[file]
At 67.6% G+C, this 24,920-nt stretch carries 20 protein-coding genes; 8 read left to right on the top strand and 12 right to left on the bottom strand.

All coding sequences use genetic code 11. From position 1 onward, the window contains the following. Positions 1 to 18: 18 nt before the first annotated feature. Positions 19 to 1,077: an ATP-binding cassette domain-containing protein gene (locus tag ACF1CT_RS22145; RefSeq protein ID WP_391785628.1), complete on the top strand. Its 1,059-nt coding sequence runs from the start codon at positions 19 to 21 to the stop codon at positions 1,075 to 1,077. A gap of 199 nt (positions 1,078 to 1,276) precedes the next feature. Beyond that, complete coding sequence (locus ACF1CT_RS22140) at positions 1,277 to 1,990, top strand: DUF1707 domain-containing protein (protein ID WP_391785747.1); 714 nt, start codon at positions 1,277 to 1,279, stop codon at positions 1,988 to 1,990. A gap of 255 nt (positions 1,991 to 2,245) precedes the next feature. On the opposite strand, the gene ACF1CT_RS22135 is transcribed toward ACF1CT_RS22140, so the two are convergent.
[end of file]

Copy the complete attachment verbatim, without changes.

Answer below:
At 67.6% G+C, this 24,920-nt stretch carries 20 protein-coding genes; 8 read left to right on the top strand and 12 right to left on the bottom strand.

All coding sequences use genetic code 11. From position 1 onward, the window contains the following. Positions 1 to 18: 18 nt before the first annotated feature. Positions 19 to 1,077: an ATP-binding cassette domain-containing protein gene (locus tag ACF1CT_RS22145; RefSeq protein ID WP_391785628.1), complete on the top strand. Its 1,059-nt coding sequence runs from the start codon at positions 19 to 21 to the stop codon at positions 1,075 to 1,077. A gap of 199 nt (positions 1,078 to 1,276) precedes the next feature. Beyond that, complete coding sequence (locus ACF1CT_RS22140) at positions 1,277 to 1,990, top strand: DUF1707 domain-containing protein (protein ID WP_391785747.1); 714 nt, start codon at positions 1,277 to 1,279, stop codon at positions 1,988 to 1,990. A gap of 255 nt (positions 1,991 to 2,245) precedes the next feature. On the opposite strand, the gene ACF1CT_RS22135 is transcribed toward ACF1CT_RS22140, so the two are convergent.